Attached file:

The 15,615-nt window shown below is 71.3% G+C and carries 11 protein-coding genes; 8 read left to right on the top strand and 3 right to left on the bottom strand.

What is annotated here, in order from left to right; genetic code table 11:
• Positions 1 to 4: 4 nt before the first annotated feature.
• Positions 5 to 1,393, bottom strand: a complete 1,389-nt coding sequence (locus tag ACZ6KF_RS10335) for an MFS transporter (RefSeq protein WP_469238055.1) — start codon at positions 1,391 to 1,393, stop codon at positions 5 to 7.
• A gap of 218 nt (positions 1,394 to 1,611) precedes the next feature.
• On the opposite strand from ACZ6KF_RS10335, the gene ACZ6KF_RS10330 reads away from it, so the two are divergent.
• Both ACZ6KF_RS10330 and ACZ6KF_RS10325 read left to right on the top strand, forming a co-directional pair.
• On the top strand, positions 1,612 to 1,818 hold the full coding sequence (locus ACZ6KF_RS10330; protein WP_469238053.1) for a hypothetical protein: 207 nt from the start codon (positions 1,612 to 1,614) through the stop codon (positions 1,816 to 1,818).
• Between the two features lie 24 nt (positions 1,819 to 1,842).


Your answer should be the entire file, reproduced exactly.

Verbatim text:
The 15,615-nt window shown below is 71.3% G+C and carries 11 protein-coding genes; 8 read left to right on the top strand and 3 right to left on the bottom strand.

What is annotated here, in order from left to right; genetic code table 11:
• Positions 1 to 4: 4 nt before the first annotated feature.
• Positions 5 to 1,393, bottom strand: a complete 1,389-nt coding sequence (locus tag ACZ6KF_RS10335) for an MFS transporter (RefSeq protein WP_469238055.1) — start codon at positions 1,391 to 1,393, stop codon at positions 5 to 7.
• A gap of 218 nt (positions 1,394 to 1,611) precedes the next feature.
• On the opposite strand from ACZ6KF_RS10335, the gene ACZ6KF_RS10330 reads away from it, so the two are divergent.
• Both ACZ6KF_RS10330 and ACZ6KF_RS10325 read left to right on the top strand, forming a co-directional pair.
• On the top strand, positions 1,612 to 1,818 hold the full coding sequence (locus ACZ6KF_RS10330; protein WP_469238053.1) for a hypothetical protein: 207 nt from the start codon (positions 1,612 to 1,614) through the stop codon (positions 1,816 to 1,818).
• Between the two features lie 24 nt (positions 1,819 to 1,842).